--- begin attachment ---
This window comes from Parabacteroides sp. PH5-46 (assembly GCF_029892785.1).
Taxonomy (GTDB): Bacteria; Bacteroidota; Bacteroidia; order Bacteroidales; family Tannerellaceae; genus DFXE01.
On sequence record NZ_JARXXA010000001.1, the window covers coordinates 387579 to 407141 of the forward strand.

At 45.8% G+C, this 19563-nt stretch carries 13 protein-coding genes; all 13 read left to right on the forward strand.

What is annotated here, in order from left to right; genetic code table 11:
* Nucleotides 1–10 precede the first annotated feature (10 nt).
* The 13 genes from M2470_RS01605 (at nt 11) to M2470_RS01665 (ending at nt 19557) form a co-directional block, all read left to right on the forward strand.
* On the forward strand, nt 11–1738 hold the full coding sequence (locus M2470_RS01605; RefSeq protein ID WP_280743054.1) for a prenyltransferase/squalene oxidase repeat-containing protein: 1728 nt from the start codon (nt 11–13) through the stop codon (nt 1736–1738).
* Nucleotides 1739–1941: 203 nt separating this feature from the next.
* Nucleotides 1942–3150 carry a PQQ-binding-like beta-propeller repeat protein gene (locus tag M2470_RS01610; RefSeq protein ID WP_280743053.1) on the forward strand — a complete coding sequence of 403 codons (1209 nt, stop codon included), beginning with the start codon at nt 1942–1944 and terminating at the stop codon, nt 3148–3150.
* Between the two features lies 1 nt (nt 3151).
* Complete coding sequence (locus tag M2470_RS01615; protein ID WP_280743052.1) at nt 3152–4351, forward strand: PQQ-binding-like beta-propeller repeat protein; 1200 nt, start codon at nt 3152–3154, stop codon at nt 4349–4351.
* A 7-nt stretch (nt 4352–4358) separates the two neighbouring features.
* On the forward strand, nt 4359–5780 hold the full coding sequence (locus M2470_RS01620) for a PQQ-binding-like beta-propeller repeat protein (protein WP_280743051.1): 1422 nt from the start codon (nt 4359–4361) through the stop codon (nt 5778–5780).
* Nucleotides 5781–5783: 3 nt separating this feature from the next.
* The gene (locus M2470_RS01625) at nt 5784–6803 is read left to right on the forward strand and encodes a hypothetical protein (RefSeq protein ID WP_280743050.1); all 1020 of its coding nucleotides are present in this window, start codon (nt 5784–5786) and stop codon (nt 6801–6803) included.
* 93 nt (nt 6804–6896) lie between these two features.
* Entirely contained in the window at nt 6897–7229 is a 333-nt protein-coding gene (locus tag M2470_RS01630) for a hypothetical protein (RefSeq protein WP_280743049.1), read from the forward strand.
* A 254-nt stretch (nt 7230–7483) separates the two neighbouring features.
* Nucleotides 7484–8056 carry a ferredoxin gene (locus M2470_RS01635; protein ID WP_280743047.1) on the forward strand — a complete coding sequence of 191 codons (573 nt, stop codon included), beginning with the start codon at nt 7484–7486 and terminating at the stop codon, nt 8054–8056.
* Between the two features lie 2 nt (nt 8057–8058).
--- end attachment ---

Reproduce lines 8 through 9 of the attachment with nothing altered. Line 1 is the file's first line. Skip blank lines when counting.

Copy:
* On the forward strand, nt 11–1738 hold the full coding sequence (locus M2470_RS01605; RefSeq protein ID WP_280743054.1) for a prenyltransferase/squalene oxidase repeat-containing protein: 1728 nt from the start codon (nt 11–13) through the stop codon (nt 1736–1738).
* Nucleotides 1739–1941: 203 nt separating this feature from the next.